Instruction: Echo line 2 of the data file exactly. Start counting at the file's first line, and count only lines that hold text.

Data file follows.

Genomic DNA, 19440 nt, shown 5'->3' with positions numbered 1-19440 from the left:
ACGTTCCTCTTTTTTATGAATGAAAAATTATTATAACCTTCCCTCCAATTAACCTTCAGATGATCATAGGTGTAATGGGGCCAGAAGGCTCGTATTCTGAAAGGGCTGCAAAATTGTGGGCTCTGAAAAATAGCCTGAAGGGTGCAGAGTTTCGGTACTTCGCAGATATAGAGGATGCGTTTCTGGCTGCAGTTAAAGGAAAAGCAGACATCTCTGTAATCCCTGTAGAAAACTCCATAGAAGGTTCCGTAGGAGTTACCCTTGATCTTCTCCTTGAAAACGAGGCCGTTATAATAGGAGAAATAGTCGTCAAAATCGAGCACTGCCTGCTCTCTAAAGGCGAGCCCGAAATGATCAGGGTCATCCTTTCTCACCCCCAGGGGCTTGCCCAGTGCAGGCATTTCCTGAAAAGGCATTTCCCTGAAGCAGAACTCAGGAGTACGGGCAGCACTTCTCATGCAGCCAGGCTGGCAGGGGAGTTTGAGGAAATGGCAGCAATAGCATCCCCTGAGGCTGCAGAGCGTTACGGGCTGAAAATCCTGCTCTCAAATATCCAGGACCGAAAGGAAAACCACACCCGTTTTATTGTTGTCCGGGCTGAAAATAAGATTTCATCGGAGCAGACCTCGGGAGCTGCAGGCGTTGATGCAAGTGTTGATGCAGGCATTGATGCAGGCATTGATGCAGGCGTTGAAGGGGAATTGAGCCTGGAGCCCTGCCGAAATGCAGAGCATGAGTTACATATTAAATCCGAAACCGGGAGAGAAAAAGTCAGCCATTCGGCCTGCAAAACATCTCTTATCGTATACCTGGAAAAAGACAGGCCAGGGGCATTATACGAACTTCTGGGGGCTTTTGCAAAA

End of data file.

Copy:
ACGTTCCTCTTTTTTATGAATGAAAAATTATTATAACCTTCCCTCCAATTAACCTTCAGATGATCATAGGTGTAATGGGGCCAGAAGGCTCGTATTCTGAAAGGGCTGCAAAATTGTGGGCTCTGAAAAATAGCCTGAAGGGTGCAGAGTTTCGGTACTTCGCAGATATAGAGGATGCGTTTCTGGCTGCAGTTAAAGGAAAAGCAGACATCTCTGTAATCCCTGTAGAAAACTCCATAGAAGGTTCCGTAGGAGTTACCCTTGATCTTCTCCTTGAAAACGAGGCCGTTATAATAGGAGAAATAGTCGTCAAAATCGAGCACTGCCTGCTCTCTAAAGGCGAGCCCGAAATGATCAGGGTCATCCTTTCTCACCCCCAGGGGCTTGCCCAGTGCAGGCATTTCCTGAAAAGGCATTTCCCTGAAGCAGAACTCAGGAGTACGGGCAGCACTTCTCATGCAGCCAGGCTGGCAGGGGAGTTTGAGGAAATGGCAGCAATAGCATCCCCTGAGGCTGCAGAGCGTTACGGGCTGAAAATCCTGCTCTCAAATATCCAGGACCGAAAGGAAAACCACACCCGTTTTATTGTTGTCCGGGCTGAAAATAAGATTTCATCGGAGCAGACCTCGGGAGCTGCAGGCGTTGATGCAAGTGTTGATGCAGGCATTGATGCAGGCATTGATGCAGGCGTTGAAGGGGAATTGAGCCTGGAGCCCTGCCGAAATGCAGAGCATGAGTTACATATTAAATCCGAAACCGGGAGAGAAAAAGTCAGCCATTCGGCCTGCAAAACATCTCTTATCGTATACCTGGAAAAAGACAGGCCAGGGGCATTATACGAACTTCTGGGGGCTTTTGCAAAA